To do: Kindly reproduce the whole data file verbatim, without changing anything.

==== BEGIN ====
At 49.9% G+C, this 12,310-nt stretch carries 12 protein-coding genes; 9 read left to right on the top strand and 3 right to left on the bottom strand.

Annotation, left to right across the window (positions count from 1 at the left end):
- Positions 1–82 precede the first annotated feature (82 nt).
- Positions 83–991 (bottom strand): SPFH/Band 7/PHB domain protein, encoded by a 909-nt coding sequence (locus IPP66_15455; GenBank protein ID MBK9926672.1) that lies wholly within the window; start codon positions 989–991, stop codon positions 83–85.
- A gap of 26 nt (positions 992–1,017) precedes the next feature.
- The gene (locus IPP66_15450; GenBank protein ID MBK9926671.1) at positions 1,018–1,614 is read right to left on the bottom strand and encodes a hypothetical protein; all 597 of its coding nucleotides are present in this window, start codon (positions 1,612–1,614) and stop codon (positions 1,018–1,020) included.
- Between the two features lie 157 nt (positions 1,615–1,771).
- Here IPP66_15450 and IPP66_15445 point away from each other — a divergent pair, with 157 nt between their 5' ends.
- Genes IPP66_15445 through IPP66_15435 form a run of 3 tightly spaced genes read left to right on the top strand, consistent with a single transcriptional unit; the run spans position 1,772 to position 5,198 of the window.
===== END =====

At 49.9% G+C, this 12,310-nt stretch carries 12 protein-coding genes; 9 read left to right on the top strand and 3 right to left on the bottom strand.

Annotation, left to right across the window (positions count from 1 at the left end):
- Positions 1–82 precede the first annotated feature (82 nt).
- Positions 83–991 (bottom strand): SPFH/Band 7/PHB domain protein, encoded by a 909-nt coding sequence (locus IPP66_15455; GenBank protein ID MBK9926672.1) that lies wholly within the window; start codon positions 989–991, stop codon positions 83–85.
- A gap of 26 nt (positions 992–1,017) precedes the next feature.
- The gene (locus IPP66_15450; GenBank protein ID MBK9926671.1) at positions 1,018–1,614 is read right to left on the bottom strand and encodes a hypothetical protein; all 597 of its coding nucleotides are present in this window, start codon (positions 1,612–1,614) and stop codon (positions 1,018–1,020) included.
- Between the two features lie 157 nt (positions 1,615–1,771).
- Here IPP66_15450 and IPP66_15445 point away from each other — a divergent pair, with 157 nt between their 5' ends.
- Genes IPP66_15445 through IPP66_15435 form a run of 3 tightly spaced genes read left to right on the top strand, consistent with a single transcriptional unit; the run spans position 1,772 to position 5,198 of the window.